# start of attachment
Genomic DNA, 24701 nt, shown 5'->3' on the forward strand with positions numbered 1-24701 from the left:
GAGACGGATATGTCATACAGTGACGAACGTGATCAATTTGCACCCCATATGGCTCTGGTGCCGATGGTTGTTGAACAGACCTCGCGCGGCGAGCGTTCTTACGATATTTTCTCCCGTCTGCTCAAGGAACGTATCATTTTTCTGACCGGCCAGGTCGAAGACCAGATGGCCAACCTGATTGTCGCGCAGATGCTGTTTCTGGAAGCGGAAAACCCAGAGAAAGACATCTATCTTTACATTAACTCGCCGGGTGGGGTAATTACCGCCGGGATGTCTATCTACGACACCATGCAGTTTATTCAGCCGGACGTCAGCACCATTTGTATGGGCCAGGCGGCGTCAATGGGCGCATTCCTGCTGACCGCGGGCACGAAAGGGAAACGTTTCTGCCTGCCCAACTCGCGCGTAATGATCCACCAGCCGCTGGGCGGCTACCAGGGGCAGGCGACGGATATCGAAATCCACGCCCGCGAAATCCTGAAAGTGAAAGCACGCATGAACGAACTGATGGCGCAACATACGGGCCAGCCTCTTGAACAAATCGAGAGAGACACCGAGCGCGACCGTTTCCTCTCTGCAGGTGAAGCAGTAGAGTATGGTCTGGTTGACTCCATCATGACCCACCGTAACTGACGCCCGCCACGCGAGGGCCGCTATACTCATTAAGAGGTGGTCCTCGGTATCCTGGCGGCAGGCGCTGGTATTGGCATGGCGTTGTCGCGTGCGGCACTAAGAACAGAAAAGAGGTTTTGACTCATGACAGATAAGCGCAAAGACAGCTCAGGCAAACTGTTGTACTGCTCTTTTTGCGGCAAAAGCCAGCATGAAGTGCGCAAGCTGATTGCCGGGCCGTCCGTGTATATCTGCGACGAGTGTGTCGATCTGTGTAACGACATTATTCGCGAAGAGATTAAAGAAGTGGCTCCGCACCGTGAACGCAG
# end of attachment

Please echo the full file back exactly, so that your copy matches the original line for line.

Genomic DNA, 24701 nt, shown 5'->3' on the forward strand with positions numbered 1-24701 from the left:
GAGACGGATATGTCATACAGTGACGAACGTGATCAATTTGCACCCCATATGGCTCTGGTGCCGATGGTTGTTGAACAGACCTCGCGCGGCGAGCGTTCTTACGATATTTTCTCCCGTCTGCTCAAGGAACGTATCATTTTTCTGACCGGCCAGGTCGAAGACCAGATGGCCAACCTGATTGTCGCGCAGATGCTGTTTCTGGAAGCGGAAAACCCAGAGAAAGACATCTATCTTTACATTAACTCGCCGGGTGGGGTAATTACCGCCGGGATGTCTATCTACGACACCATGCAGTTTATTCAGCCGGACGTCAGCACCATTTGTATGGGCCAGGCGGCGTCAATGGGCGCATTCCTGCTGACCGCGGGCACGAAAGGGAAACGTTTCTGCCTGCCCAACTCGCGCGTAATGATCCACCAGCCGCTGGGCGGCTACCAGGGGCAGGCGACGGATATCGAAATCCACGCCCGCGAAATCCTGAAAGTGAAAGCACGCATGAACGAACTGATGGCGCAACATACGGGCCAGCCTCTTGAACAAATCGAGAGAGACACCGAGCGCGACCGTTTCCTCTCTGCAGGTGAAGCAGTAGAGTATGGTCTGGTTGACTCCATCATGACCCACCGTAACTGACGCCCGCCACGCGAGGGCCGCTATACTCATTAAGAGGTGGTCCTCGGTATCCTGGCGGCAGGCGCTGGTATTGGCATGGCGTTGTCGCGTGCGGCACTAAGAACAGAAAAGAGGTTTTGACTCATGACAGATAAGCGCAAAGACAGCTCAGGCAAACTGTTGTACTGCTCTTTTTGCGGCAAAAGCCAGCATGAAGTGCGCAAGCTGATTGCCGGGCCGTCCGTGTATATCTGCGACGAGTGTGTCGATCTGTGTAACGACATTATTCGCGAAGAGATTAAAGAAGTGGCTCCGCACCGTGAACGCAG